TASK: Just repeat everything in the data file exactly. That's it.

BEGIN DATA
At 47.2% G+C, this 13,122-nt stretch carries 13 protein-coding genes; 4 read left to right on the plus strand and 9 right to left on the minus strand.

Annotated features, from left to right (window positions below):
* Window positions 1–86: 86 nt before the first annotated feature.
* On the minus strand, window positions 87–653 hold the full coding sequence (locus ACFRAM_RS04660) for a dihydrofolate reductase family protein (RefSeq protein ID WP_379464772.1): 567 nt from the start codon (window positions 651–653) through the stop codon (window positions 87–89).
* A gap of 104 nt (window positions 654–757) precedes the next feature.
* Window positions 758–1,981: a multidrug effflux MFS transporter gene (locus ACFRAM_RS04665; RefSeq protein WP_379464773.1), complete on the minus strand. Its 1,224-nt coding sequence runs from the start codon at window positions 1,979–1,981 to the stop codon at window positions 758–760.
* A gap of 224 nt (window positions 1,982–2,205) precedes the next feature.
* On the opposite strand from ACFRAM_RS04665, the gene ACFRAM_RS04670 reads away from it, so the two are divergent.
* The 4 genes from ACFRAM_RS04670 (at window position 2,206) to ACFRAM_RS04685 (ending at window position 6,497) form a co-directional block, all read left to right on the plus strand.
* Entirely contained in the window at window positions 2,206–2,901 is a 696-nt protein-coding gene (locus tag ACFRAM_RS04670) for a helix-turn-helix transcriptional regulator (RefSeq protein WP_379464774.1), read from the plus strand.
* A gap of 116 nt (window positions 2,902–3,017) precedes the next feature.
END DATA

At 47.2% G+C, this 13,122-nt stretch carries 13 protein-coding genes; 4 read left to right on the plus strand and 9 right to left on the minus strand.

Annotated features, from left to right (window positions below):
* Window positions 1–86: 86 nt before the first annotated feature.
* On the minus strand, window positions 87–653 hold the full coding sequence (locus ACFRAM_RS04660) for a dihydrofolate reductase family protein (RefSeq protein ID WP_379464772.1): 567 nt from the start codon (window positions 651–653) through the stop codon (window positions 87–89).
* A gap of 104 nt (window positions 654–757) precedes the next feature.
* Window positions 758–1,981: a multidrug effflux MFS transporter gene (locus ACFRAM_RS04665; RefSeq protein WP_379464773.1), complete on the minus strand. Its 1,224-nt coding sequence runs from the start codon at window positions 1,979–1,981 to the stop codon at window positions 758–760.
* A gap of 224 nt (window positions 1,982–2,205) precedes the next feature.
* On the opposite strand from ACFRAM_RS04665, the gene ACFRAM_RS04670 reads away from it, so the two are divergent.
* The 4 genes from ACFRAM_RS04670 (at window position 2,206) to ACFRAM_RS04685 (ending at window position 6,497) form a co-directional block, all read left to right on the plus strand.
* Entirely contained in the window at window positions 2,206–2,901 is a 696-nt protein-coding gene (locus tag ACFRAM_RS04670) for a helix-turn-helix transcriptional regulator (RefSeq protein WP_379464774.1), read from the plus strand.
* A gap of 116 nt (window positions 2,902–3,017) precedes the next feature.